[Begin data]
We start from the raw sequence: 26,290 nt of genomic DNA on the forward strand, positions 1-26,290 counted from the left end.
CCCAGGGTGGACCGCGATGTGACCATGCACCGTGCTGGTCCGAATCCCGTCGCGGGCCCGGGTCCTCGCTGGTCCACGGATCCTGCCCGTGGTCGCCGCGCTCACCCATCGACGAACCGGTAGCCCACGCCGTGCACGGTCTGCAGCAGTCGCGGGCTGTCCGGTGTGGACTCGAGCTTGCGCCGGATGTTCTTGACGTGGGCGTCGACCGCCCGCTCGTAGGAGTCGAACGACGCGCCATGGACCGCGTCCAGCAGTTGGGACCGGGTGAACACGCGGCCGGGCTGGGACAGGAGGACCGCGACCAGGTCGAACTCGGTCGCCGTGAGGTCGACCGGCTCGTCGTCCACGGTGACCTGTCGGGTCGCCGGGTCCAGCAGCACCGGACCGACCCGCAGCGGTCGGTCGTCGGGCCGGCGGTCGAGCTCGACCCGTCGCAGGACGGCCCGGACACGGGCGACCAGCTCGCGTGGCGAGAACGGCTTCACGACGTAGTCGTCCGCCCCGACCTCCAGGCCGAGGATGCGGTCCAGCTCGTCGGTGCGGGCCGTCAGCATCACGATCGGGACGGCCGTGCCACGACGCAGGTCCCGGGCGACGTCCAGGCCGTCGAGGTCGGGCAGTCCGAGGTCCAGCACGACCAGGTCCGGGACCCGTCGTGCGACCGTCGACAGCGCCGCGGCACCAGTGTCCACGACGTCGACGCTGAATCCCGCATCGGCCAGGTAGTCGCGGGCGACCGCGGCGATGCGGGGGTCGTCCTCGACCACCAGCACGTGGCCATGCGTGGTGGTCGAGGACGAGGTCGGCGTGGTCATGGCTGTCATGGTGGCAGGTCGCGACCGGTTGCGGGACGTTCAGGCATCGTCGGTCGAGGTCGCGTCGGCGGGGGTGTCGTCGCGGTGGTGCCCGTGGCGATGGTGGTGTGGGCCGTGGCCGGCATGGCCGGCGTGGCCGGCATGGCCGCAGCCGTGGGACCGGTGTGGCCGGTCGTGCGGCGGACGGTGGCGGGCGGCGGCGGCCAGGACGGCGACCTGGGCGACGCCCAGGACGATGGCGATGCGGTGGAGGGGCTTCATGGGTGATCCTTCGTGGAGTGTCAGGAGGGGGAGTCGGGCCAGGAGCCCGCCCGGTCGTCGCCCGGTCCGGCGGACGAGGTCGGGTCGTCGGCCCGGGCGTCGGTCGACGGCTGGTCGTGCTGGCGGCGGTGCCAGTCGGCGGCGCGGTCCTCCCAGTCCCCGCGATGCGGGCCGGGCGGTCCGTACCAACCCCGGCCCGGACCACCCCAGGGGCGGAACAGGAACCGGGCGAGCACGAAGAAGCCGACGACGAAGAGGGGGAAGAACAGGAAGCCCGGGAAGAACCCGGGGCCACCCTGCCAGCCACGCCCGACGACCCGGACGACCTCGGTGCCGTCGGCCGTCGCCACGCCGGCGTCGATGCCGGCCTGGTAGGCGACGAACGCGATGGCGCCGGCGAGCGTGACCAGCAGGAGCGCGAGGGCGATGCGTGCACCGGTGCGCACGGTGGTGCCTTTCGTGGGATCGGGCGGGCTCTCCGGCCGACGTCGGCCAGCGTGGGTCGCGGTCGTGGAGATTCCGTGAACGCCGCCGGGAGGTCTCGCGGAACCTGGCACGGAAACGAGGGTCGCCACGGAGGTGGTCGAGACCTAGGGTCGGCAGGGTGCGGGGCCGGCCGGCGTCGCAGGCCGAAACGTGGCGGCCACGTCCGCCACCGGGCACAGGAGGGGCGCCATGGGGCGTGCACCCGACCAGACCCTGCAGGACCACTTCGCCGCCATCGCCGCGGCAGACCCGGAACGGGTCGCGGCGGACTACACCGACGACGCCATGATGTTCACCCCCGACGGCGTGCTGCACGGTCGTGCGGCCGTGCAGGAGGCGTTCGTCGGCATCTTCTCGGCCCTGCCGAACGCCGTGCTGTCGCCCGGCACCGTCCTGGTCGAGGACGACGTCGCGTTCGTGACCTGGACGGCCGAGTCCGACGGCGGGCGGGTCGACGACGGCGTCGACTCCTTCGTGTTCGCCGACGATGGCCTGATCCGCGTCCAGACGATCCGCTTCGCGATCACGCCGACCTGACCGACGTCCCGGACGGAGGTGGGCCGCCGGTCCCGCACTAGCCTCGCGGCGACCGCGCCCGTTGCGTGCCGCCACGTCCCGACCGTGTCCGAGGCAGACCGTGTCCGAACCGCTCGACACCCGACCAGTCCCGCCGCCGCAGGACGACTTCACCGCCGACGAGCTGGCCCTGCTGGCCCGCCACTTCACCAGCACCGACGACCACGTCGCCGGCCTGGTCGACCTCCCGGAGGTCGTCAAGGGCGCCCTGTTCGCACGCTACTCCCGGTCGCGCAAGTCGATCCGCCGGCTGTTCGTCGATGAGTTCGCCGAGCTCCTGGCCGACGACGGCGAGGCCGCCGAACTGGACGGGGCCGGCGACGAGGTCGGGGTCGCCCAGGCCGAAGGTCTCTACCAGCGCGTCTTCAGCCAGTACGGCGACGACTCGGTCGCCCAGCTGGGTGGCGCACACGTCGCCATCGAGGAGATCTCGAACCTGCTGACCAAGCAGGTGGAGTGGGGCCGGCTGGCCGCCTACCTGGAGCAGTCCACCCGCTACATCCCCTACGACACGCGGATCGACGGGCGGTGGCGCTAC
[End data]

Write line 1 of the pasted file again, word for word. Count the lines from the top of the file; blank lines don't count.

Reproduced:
We start from the raw sequence: 26,290 nt of genomic DNA on the forward strand, positions 1-26,290 counted from the left end.